Post-War sweets & ‘Unclaimed Babies’

jelly-babies

Writing a piece set in Coventry in the early 1920s was guaranteed to need thorough  research into the history of the city, but I didn’t realise it would also lead me to researching confectionery from that time period too.

After a lot of reading I’ve discovered that this particular decade gave us many sweets we still enjoy today including; Fruit Salads, Black Jacks, the Cadbury’s Flake, Sherbet Fountains and the classic Fruit and Nut bar.

I’ve also learnt about the rather unusual history of Jelly Babies, alleged to have been invented back in 1864 when a badly made jelly bear mould resulted in confections that looked more like toddlers and so was christened with the unlikely name, ‘Unclaimed Babies’. Although this sounds like a terrible marketing move now, historians assure us that back in Victorian times it wouldn’t even have raised an eyebrow:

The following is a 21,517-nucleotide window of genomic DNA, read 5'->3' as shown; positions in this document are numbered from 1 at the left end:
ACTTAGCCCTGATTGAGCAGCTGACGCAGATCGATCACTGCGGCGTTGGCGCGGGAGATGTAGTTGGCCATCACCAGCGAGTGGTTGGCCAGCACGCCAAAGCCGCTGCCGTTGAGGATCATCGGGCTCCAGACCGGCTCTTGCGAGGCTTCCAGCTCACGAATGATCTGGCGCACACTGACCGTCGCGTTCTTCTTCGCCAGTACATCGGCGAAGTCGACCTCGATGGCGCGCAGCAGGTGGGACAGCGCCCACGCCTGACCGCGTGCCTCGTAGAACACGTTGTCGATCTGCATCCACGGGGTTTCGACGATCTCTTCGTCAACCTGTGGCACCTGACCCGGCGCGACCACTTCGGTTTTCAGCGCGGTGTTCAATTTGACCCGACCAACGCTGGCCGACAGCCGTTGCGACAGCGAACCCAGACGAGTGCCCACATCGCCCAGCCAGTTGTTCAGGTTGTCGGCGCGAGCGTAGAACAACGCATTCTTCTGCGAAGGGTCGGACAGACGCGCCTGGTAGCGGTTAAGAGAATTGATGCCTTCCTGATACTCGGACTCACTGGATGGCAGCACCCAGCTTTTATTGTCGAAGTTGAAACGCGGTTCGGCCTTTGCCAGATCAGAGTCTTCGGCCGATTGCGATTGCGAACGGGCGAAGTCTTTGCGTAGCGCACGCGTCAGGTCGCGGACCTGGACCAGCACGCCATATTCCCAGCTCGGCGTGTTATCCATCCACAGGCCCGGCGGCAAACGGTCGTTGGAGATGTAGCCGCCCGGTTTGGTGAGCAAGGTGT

“Unclaimed babies were a part of life back then – people would leave them on church steps and it’s possible that people even found the name amusing,”

Tim Richardson, Sweets: A History Of Temptation.

There’s much discussion around Unclaimed Babies becoming ‘Peace Babies’ in the 1920s, possibly to celebrate the end of World War One, and there are certainly images of Victorian packaging showing ‘Victory Babies’, along with adverts listing “dollies” and “totties” for sale.

Whatever you like to call them, I’m sure you can guess what I’m now wishing I had in the cupboard 🙂

Resources to thank:

Coventry Colliery

I’ve recently reached out to David Fry from the Coventry Society to find out a little more about the history of Coventry Colliery. Unfortunately due to lockdown he currently doesn’t have access to his postcard collection to share any visuals with me for a while yet, but he was able to share some great information with me and point me in the direction of some brilliant research resources.

Research links: